Genetic code extracted from wood can be used as a forensic tool to crack down on illegal logging (Lowe and Cross 2011). Illegal logging is a serious problem in many forested areas. It is estimated that more than 50% of the wood exported from the Amazon, Central Africa, Southeast Asia and Russia is illegally harvested. The annual loses in revenues and assets, estimated at between US$ 10-15 billion, are just part of the picture. There are also serious environmental and social consequences. The fact that the genetic 'fingerprint' of each individual tree is unique means that a log can be 'tracked' from its point of origin to its final destinations as multiple finished products, and producer claims can be verified at any step along the way.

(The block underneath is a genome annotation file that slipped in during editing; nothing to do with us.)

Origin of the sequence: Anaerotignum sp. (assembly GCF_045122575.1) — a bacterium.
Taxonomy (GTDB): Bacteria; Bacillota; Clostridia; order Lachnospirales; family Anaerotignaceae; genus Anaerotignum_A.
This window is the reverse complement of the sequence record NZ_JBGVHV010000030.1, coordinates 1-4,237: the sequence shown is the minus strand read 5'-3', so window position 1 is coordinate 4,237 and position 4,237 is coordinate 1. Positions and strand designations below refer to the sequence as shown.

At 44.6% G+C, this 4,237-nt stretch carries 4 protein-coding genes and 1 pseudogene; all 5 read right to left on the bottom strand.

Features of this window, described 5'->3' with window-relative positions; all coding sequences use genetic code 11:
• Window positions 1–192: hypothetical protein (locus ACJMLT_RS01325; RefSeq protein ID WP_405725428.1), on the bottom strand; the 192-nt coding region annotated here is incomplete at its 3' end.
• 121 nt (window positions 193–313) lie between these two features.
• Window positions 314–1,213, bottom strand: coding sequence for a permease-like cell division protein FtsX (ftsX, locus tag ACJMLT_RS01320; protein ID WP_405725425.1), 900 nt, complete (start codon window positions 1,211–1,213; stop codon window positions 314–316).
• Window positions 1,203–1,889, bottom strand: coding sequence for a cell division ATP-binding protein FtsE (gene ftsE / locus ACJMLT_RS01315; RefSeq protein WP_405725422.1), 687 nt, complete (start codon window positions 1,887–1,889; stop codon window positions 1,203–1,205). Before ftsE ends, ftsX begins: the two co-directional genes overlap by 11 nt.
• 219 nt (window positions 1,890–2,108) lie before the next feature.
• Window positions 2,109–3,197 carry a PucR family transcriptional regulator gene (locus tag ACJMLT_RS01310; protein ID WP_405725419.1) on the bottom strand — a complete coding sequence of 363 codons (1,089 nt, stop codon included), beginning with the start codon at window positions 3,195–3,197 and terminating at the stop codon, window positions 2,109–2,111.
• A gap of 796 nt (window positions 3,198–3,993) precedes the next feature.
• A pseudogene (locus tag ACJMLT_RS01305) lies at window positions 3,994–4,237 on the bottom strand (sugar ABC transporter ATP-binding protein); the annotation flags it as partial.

Trees have patterns of genetic diversity over geographic space, and typically trees that are geographically close to each other are more similar than those farther away. That means that even trees that were not individually fingerprinted before being harvested can be tracked, because of distinct geographic fingerprints. Furthermore, each species has distinctive DNA, so genetic code can be used to identify the species of wood from closely related tree species. This can be an issue when logging is prohibited for one of the species in a closely related group, but allowed for another.
For more information visit the Global Timber Tracking Network website.